Kenneth Rijock

Kenneth Rijock

Thursday, January 24, 2013

WATCH LAWYERS FOR PONZI SCHEMERS BEFORE SENTENCING

Nevin Shapiro
Actions taken by a criminal defence lawyer for one of Miami's more flamboyant Ponzi schemers serve as a reminder that, in their zealous efforts to obtain a lower sentence for their clients, one way or the other, these attorneys may step on toes, including yours. Whilst certain activities may be strictly legal, and ethical, or in the grey area, third parties could be adversely affected. You need to be alert to such potential issues.

The client was Nevin Shapiro, whose $900m Ponzi scheme resulted in a twenty-year sentence imposed in Federal Court. His attorney reportedly used the ability to take discovery in the bankruptcy of the failed investment company to obtain testimony that was shared with a non-governmental regulatory body who had other targets, but could not subpoena them. When the circumstances of the scheme to obtain answers to non-financial questions, by employing the bankruptcy, surfaced, the regulatory agency announced that it would decline to use the information obtained, asserting that the method was inappropriate.

Note well that criminal defence lawyers who are seeking a §5k1.1 departure at sentencing, to allow the Court to go below the Guidelines, or a subsequent Rule 35(b) Sentence Reduction, for their clients, have been known to locate fugitives, find missing funds, have their clients wear concealed wire recorders to obtain incriminating evidence, hire private investigators, and many other proactive activities, solely to gain a reduced sentence. Anything goes ? Not quite, but close.

In their zeal to obtain something that will benefits their clients at sentencing, or to get a reduction within a year thereafter (the Rule 35 time frame), third parties are often targeted. I had the dubious experience once of having a cocaine trafficker, who had been arrested and was working with DEA, call me up, and ask for money that I was holding for an absentee client. He then disappeared for an extended period, and I returned the funds to the client. When he contacted me weeks later, I could no longer disburse to him. I learnt all this years later, when I heard the tape-recorded conversations, including the DEA agent's coaching. Had I distributed the money to him, I probably would have been arrested for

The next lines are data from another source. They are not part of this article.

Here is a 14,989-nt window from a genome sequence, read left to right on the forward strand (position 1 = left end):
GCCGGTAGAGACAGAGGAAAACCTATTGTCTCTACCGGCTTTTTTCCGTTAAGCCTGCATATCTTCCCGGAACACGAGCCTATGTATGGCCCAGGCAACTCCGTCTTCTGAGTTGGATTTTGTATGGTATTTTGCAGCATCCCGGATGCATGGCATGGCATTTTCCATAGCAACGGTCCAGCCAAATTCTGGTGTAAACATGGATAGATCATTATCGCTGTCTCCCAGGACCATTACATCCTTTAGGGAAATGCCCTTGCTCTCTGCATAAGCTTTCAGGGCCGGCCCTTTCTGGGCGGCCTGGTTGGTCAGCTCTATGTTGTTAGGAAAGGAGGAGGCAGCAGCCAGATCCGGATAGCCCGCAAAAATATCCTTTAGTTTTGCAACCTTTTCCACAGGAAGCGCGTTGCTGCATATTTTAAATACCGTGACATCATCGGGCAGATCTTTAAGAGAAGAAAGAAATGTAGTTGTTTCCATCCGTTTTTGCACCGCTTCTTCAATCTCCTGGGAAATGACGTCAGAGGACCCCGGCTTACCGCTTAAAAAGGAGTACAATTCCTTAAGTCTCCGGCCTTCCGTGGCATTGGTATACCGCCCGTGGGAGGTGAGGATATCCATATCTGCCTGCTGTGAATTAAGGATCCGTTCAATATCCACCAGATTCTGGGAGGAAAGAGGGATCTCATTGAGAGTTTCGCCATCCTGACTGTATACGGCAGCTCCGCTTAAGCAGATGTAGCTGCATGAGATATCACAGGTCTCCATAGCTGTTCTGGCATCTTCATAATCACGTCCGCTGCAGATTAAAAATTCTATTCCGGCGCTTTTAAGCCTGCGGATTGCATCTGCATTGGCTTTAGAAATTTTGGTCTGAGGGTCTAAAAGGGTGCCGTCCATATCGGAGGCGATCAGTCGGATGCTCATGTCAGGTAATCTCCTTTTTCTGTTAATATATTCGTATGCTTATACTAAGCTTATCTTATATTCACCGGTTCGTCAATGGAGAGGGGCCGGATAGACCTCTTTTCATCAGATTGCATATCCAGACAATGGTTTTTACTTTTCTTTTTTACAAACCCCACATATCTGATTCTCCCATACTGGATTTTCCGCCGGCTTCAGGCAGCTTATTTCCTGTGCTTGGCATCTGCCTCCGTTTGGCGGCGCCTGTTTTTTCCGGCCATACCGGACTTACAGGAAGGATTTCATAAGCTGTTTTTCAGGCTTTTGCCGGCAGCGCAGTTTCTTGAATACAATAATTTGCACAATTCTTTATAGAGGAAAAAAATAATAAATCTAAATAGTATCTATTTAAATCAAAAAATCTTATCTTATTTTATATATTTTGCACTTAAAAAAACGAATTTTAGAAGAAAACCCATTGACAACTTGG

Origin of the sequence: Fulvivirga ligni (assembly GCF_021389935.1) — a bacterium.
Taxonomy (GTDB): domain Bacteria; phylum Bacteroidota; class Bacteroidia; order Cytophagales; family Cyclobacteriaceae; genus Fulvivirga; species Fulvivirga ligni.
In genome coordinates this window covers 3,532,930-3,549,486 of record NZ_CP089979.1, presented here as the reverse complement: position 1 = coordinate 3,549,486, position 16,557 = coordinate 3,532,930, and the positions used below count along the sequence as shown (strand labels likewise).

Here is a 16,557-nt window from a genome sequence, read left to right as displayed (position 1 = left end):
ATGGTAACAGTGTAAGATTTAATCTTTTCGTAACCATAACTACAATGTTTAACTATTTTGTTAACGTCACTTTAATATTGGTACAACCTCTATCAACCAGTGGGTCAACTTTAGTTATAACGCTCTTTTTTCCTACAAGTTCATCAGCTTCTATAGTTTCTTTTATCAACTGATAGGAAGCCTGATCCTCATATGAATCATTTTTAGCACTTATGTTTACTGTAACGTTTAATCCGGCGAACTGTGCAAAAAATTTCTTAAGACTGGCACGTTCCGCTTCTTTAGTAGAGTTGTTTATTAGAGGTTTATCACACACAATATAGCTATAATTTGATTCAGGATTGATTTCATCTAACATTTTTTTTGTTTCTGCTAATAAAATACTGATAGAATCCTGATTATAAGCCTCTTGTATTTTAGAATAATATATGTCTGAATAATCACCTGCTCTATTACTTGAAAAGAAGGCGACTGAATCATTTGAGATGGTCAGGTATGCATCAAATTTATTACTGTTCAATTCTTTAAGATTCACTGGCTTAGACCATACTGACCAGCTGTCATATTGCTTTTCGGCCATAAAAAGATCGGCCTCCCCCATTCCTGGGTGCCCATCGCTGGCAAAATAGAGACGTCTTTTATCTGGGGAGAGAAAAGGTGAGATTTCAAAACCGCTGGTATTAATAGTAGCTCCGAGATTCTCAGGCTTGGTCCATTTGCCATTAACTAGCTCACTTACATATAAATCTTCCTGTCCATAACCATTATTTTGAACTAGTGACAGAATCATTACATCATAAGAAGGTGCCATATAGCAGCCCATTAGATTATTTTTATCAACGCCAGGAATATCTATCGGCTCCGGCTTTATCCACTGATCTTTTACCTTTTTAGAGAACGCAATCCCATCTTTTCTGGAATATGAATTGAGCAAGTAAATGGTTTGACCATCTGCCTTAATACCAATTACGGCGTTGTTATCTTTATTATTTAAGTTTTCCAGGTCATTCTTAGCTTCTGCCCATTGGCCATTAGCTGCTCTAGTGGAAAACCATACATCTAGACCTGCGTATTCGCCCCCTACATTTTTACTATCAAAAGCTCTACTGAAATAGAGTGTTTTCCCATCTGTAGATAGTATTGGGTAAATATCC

conspiracy.

Let me suggest that, whenever a bank client is charged with a Federal crime, or an individual who has been doing business with a bank client is arrested, that you be extremely careful in your dealings with all such individuals, or those who work for them. If any lucrative opportunities, or untoward suggestions, are made to you, decline forcefully and in the presence of witnesses, to establish that you wanted no part of it, and that you did not acquiesce to any offer to participate in criminal conduct; be careful out there. Seek the advice of a competent criminal defence attorney; he may suggest that you disclose the details of the meeting to law enforcement.

There are also other dangers: there were statements to the effect that Shapiro was laundering drug money for the PKK, the designated Kurdish terrorist group. Ponzi schemers sometimes take money from people that you would not want to be in the same room with, and who would not be permitted to open accounts at your bank. That's one more reason to avoid anyone whose financial activities could possibly be a Ponzi scheme.

Sentence reduction activities for clients rarely see the light of day; you do not want to be the unwitting solution to some convicted felon's sentencing problem, which will be at your expense.







  

No comments:

Post a Comment

Note: Only a member of this blog may post a comment.